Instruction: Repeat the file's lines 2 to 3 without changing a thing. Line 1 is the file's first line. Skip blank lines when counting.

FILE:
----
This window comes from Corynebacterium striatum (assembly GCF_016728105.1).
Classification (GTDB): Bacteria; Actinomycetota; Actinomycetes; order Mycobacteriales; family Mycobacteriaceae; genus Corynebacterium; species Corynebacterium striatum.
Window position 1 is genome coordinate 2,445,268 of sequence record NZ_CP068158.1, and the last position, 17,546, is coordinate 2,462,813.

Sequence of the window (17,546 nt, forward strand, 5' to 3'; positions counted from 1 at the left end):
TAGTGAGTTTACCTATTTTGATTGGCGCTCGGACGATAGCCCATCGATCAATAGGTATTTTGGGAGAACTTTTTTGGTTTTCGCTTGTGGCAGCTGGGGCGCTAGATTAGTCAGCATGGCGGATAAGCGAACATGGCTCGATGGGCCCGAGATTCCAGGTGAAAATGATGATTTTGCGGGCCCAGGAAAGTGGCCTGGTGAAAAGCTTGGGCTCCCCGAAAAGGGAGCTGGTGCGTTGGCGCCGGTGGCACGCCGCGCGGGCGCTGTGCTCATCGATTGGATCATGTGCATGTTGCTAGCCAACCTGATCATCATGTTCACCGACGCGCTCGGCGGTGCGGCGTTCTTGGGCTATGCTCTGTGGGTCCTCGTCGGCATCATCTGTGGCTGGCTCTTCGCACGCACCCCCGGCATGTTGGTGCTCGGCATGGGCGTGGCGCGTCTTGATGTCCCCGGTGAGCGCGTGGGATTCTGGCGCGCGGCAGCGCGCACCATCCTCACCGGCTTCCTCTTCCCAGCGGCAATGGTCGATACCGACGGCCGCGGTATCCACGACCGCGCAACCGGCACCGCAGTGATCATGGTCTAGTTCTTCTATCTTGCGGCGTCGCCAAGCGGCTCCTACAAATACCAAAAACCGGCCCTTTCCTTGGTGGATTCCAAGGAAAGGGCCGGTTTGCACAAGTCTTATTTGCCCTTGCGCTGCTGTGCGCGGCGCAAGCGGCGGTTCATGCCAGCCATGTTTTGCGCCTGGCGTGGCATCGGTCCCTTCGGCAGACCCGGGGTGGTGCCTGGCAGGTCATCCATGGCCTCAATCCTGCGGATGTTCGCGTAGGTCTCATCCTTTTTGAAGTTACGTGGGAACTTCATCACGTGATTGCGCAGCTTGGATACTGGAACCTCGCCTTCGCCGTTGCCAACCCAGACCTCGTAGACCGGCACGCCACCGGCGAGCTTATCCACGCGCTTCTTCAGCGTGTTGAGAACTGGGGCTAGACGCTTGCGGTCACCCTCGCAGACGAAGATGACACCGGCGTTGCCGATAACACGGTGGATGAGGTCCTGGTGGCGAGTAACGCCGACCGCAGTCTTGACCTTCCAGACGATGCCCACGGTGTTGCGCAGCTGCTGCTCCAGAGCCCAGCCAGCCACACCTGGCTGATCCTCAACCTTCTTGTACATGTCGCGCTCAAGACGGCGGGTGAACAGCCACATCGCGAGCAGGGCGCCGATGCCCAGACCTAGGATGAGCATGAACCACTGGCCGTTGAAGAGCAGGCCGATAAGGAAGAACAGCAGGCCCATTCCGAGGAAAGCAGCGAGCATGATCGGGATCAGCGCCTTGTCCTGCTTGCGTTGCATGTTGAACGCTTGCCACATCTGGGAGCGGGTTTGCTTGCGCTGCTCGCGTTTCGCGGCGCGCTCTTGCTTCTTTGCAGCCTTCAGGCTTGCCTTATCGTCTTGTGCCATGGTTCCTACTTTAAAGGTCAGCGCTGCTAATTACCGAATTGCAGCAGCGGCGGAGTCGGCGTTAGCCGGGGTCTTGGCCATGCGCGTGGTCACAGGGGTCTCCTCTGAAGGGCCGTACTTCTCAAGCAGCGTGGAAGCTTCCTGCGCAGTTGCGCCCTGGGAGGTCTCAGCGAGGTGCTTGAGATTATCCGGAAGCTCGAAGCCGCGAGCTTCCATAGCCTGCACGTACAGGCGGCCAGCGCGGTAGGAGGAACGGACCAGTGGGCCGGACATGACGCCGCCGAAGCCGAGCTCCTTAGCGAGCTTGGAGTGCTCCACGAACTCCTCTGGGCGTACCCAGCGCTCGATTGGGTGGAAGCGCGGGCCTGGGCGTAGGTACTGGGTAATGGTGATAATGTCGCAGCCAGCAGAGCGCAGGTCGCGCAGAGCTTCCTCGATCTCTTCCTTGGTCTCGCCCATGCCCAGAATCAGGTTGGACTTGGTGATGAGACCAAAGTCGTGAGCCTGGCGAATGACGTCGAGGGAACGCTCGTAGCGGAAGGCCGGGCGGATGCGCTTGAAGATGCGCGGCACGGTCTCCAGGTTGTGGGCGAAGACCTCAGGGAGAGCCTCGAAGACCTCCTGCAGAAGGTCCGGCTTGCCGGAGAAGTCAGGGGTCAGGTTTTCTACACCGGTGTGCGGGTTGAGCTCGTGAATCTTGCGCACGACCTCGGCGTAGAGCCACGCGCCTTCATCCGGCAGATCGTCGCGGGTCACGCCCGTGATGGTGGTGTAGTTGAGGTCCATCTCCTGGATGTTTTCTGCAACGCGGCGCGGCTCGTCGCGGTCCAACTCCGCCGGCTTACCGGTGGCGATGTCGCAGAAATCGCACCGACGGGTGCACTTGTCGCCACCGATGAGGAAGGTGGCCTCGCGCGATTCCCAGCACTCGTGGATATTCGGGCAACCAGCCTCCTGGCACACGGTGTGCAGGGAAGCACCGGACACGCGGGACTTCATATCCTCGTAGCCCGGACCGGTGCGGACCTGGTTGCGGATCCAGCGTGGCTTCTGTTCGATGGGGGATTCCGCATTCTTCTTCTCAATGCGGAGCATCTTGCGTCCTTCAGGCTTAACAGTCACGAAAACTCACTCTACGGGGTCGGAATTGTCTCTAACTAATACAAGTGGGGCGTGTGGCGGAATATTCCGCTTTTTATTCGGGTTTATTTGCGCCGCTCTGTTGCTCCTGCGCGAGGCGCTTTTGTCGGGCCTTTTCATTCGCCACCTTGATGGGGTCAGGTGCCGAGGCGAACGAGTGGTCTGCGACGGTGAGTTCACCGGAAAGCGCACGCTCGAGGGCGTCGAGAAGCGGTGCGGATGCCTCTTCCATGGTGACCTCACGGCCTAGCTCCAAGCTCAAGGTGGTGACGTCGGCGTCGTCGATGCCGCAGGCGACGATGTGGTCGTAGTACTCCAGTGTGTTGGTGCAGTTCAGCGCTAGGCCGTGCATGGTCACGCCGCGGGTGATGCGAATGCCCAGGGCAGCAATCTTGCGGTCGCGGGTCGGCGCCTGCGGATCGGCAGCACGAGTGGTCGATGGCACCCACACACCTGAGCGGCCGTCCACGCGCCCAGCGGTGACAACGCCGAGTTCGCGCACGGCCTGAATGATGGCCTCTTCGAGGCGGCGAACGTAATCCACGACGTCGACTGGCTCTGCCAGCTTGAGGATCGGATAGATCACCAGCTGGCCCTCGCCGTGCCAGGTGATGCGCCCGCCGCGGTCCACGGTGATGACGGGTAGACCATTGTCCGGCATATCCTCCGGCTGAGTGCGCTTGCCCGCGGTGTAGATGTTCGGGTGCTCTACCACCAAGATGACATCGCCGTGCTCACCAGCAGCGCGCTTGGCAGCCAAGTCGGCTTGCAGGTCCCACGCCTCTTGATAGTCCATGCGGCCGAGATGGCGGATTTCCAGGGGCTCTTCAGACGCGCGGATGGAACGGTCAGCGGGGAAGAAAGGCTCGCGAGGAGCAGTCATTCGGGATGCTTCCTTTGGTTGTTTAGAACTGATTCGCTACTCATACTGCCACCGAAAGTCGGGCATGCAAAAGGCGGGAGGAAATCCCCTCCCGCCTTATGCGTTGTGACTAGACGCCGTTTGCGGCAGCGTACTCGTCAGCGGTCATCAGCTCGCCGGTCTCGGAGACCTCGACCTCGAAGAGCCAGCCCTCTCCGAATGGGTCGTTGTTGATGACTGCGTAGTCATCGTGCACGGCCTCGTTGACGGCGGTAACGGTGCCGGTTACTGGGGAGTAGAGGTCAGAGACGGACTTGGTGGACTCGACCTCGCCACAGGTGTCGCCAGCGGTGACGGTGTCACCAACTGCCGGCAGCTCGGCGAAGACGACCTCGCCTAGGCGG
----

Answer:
Classification (GTDB): Bacteria; Actinomycetota; Actinomycetes; order Mycobacteriales; family Mycobacteriaceae; genus Corynebacterium; species Corynebacterium striatum.
Window position 1 is genome coordinate 2,445,268 of sequence record NZ_CP068158.1, and the last position, 17,546, is coordinate 2,462,813.